The power of the press

  • Butch Furse
    Butch Furse

National Newspaper Week has passed, but we managed to miss a note we had saved a long ago newspaper story that exemplified the power of the press.
When the internationally-known French actress Sarah Bernhardt was traveling through California, Sam Davis of the Carlson Appeal and the San Francisco Examiner accompanied her as publicity agent. He was an enchanting companion and pleased the actress so much that on the trip she would give no interviews to any other publications.
When the moment of her return to New York arrived and the train was about to leave the station, she put her arms around Sam’s neck, kissed him on each cheek and on the mouth, and said: “the right cheek is for the Carlson Appeal, the left for the Examiner and the mouth for you.”  
“Madame,” said the reporter, visibly affected, “may I remind you that I also represent the Associated Press, which serves 380 newspapers west of Kansas.”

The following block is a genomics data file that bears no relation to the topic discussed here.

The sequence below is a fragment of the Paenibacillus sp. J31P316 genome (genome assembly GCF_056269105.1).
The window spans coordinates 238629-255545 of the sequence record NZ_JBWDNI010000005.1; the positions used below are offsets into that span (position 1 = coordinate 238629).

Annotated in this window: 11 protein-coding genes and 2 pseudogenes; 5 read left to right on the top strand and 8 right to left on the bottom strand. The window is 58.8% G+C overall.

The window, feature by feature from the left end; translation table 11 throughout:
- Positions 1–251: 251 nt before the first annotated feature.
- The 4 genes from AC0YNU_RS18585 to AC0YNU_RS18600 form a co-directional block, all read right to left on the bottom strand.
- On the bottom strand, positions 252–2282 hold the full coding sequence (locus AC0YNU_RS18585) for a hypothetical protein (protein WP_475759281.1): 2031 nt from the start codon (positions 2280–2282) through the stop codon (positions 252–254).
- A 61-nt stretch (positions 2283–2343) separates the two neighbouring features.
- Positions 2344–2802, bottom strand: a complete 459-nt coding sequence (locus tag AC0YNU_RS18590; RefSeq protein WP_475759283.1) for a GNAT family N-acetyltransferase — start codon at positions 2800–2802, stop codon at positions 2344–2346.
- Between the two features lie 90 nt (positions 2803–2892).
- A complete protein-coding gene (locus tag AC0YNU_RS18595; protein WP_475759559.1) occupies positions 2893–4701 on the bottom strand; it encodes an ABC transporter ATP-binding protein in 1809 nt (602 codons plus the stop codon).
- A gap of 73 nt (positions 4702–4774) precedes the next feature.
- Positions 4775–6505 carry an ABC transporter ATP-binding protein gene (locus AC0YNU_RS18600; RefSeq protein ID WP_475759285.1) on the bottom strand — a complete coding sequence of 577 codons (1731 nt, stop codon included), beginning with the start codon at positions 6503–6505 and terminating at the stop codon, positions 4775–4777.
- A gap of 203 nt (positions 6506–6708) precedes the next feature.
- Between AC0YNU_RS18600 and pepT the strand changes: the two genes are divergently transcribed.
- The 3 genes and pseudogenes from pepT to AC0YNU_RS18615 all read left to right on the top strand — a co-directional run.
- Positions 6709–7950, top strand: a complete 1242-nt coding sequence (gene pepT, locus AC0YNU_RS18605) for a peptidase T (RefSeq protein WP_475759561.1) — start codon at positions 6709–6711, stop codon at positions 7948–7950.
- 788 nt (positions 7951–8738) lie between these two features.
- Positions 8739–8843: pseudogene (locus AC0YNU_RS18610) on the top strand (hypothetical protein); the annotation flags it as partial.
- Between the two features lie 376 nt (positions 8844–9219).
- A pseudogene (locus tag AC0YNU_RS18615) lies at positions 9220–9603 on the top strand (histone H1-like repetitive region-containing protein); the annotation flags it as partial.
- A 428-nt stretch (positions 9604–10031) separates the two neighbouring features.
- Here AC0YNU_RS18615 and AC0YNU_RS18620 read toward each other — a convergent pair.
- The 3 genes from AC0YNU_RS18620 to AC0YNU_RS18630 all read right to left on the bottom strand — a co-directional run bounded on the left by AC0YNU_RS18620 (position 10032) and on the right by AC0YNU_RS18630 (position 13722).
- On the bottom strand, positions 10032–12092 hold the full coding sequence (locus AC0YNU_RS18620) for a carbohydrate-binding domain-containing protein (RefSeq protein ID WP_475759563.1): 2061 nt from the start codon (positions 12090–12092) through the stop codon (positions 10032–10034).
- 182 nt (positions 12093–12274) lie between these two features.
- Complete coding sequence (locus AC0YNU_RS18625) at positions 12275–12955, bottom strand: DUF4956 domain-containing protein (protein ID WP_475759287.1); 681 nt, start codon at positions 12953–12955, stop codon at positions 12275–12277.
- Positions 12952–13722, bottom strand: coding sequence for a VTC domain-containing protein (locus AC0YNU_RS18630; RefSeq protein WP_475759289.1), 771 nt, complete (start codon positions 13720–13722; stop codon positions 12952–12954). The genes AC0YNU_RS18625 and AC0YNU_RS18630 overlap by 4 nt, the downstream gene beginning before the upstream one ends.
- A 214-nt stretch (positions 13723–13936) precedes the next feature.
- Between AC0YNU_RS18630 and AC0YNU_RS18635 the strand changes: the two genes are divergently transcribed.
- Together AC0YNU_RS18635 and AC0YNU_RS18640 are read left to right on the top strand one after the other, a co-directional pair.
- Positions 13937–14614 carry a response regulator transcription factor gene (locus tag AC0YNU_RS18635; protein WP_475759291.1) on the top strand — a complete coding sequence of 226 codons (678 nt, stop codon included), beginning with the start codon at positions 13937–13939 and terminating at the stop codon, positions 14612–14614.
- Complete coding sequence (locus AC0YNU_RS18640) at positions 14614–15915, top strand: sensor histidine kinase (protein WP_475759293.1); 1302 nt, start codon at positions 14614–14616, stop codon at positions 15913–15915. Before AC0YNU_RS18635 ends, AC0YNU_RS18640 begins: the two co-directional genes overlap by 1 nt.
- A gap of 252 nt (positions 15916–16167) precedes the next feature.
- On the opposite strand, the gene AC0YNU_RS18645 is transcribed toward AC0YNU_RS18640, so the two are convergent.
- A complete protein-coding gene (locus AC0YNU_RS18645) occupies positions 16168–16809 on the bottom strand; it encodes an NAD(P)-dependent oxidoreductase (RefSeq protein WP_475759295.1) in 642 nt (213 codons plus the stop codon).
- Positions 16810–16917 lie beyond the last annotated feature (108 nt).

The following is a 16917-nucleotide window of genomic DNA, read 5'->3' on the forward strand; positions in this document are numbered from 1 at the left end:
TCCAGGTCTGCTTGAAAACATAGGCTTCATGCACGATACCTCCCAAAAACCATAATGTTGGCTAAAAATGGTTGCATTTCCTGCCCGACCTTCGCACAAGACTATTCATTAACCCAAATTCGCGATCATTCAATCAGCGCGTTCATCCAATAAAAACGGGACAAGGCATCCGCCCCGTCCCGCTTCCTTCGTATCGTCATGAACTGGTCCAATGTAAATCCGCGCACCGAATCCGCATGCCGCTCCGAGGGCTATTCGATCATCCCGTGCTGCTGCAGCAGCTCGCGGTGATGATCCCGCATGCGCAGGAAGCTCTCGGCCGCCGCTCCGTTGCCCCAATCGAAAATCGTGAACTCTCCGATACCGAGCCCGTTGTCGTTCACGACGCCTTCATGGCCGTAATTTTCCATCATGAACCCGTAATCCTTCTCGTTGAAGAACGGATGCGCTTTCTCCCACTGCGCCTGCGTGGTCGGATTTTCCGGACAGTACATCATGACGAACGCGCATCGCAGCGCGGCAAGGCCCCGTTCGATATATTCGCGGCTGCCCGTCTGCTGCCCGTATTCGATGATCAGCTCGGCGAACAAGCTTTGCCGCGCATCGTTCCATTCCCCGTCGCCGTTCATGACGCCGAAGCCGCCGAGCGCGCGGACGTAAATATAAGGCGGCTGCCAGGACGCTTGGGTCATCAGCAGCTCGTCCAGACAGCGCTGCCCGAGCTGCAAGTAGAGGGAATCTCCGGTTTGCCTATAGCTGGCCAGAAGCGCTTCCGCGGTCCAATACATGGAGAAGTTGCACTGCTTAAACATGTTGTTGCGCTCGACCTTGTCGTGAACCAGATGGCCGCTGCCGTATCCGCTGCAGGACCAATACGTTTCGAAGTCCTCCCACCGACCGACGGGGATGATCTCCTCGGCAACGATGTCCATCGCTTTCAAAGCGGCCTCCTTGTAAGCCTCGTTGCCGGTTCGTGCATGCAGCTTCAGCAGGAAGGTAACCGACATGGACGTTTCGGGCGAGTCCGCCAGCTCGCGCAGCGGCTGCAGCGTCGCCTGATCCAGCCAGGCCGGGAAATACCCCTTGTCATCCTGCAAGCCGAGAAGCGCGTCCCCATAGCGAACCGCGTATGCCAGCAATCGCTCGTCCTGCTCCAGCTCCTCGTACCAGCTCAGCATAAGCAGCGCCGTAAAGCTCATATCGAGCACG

I guess in those early years of newspaper journalism for a newspaper reporter there were some pretty good fringe benefits.
Unfortunately, those “benefits had gone by the wayside by the time we got into journalism.
A few definitions:
Gold-digger -- A woman who doesn’t marry a man for his money, but divorces him for it. A woman who will be five years older 20 years from now. The difference between a millionaire and her is that he’s got what it takes, and she takes what he’s got.
Self-made man -- An individual who might have done better by letting out the contract. An admission that one is a self-made man makes one a martyr and that relieves the conscious of the rest of the world.
Proverb -- Any short saying that states a great truth. Examples: “a soft answer turneth away wrath, but hath little effect on a door-to-door salesman.” “Birds of one feather catch a cold.” “Uneasy is the tooth that wears a crown.” “A thing of beauty keeps you broke forever.”
Monkey business -- A lecture on evolution.
Tactful -- To say the right thing at the right time. Example: Information man at the zoo to the lady – the elephant is right over there lady; you haven’t got far to go.”
Snoring -- The last of the personal liberties.
RL Furse  is publisher emeritus of the News-Register

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